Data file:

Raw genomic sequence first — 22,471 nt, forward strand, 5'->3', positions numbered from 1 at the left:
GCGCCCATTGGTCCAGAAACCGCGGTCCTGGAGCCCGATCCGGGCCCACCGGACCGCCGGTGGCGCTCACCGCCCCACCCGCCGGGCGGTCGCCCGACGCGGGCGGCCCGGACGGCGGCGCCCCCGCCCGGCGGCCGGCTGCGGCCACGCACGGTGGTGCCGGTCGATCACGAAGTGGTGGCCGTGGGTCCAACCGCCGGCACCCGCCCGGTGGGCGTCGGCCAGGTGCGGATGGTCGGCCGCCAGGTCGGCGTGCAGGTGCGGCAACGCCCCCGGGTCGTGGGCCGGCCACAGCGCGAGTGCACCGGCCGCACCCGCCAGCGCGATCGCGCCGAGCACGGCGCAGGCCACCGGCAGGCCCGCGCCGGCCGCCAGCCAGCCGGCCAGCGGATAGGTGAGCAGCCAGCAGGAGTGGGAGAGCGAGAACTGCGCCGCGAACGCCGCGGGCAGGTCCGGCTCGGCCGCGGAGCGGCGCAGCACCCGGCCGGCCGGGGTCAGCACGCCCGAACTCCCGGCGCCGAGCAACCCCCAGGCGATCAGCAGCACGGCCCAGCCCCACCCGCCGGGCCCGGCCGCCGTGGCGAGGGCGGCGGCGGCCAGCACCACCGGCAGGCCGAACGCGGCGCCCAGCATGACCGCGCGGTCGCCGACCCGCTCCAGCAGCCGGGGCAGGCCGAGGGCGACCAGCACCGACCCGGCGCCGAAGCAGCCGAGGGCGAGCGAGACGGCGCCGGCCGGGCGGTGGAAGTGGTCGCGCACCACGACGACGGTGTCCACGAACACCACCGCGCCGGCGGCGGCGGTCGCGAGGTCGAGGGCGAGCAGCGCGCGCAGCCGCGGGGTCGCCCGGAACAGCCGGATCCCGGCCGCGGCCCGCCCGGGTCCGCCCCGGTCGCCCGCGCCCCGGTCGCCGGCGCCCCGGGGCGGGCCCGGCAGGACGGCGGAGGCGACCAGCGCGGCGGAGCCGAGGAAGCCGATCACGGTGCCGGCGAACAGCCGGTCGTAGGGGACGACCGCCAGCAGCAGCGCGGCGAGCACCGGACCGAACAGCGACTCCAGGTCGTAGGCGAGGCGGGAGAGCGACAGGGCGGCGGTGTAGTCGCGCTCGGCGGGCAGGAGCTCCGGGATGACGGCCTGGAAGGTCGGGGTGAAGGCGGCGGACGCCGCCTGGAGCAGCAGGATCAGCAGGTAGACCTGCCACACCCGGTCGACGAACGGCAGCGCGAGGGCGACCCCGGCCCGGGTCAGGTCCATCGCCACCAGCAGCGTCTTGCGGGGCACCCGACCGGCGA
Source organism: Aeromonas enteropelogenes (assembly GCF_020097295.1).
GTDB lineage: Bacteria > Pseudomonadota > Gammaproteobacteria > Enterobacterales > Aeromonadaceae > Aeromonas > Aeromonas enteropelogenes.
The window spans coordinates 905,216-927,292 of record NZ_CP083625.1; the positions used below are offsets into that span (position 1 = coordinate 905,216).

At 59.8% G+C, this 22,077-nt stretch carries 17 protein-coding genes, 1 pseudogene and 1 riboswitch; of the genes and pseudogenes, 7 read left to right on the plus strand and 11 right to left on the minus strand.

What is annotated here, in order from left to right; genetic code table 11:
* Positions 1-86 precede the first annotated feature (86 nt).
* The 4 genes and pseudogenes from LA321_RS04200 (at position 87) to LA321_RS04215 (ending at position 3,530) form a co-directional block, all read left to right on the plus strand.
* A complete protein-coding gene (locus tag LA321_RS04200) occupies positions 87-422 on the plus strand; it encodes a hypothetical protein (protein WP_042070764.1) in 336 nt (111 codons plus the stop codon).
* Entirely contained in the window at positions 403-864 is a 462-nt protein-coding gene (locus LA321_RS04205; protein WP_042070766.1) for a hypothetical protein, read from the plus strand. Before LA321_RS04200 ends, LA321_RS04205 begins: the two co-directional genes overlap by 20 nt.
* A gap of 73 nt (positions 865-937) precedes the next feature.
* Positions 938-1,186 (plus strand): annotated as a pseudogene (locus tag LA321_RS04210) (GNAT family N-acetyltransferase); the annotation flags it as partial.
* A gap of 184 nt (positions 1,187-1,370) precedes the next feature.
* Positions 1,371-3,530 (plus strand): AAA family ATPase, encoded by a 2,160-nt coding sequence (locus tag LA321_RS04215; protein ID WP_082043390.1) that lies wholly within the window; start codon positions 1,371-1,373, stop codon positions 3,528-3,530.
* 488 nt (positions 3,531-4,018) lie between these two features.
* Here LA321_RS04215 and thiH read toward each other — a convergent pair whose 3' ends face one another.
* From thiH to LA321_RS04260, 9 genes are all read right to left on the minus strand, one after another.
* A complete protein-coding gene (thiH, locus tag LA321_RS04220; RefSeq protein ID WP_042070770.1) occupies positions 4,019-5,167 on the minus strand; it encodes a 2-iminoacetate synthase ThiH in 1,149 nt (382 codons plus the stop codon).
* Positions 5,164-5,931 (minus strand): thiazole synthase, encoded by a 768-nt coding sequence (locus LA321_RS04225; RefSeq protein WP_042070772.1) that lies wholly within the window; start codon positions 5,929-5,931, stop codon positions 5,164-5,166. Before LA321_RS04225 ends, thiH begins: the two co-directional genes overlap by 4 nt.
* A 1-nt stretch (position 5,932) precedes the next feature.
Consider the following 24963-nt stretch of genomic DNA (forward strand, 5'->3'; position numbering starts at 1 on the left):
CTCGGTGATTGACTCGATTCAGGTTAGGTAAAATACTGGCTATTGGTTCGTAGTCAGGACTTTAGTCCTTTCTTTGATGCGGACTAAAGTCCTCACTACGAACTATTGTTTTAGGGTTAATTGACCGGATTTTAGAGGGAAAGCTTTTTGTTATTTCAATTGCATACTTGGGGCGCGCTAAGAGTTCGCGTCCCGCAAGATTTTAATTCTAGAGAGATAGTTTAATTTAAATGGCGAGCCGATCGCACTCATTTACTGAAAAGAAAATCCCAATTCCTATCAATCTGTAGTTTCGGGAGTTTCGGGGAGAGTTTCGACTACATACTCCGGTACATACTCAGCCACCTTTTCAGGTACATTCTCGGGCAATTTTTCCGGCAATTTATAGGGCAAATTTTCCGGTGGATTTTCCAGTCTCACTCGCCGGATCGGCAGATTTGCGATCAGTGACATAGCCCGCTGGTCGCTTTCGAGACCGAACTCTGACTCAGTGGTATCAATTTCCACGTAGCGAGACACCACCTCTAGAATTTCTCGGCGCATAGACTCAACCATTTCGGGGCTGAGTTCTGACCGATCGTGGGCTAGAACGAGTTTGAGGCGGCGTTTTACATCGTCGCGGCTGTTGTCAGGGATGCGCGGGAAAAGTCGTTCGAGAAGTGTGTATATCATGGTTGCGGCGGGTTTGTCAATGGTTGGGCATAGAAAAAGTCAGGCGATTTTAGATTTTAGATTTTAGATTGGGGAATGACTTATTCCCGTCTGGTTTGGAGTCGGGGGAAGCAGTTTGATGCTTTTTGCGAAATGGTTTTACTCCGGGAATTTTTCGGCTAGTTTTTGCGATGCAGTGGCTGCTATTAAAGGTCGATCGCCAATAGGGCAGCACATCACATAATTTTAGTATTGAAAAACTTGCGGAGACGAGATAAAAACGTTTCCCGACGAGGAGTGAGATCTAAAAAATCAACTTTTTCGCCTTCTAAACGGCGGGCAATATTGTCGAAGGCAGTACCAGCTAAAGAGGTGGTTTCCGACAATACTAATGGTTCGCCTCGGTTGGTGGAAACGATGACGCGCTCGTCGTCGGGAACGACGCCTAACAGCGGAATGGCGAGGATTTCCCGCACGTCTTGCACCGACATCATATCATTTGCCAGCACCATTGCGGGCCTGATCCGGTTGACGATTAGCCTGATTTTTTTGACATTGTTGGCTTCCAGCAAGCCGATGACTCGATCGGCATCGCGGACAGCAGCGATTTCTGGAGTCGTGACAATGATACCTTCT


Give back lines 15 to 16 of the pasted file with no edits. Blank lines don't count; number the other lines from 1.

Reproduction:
* Positions 1,371-3,530 (plus strand): AAA family ATPase, encoded by a 2,160-nt coding sequence (locus tag LA321_RS04215; protein ID WP_082043390.1) that lies wholly within the window; start codon positions 1,371-1,373, stop codon positions 3,528-3,530.
* 488 nt (positions 3,531-4,018) lie between these two features.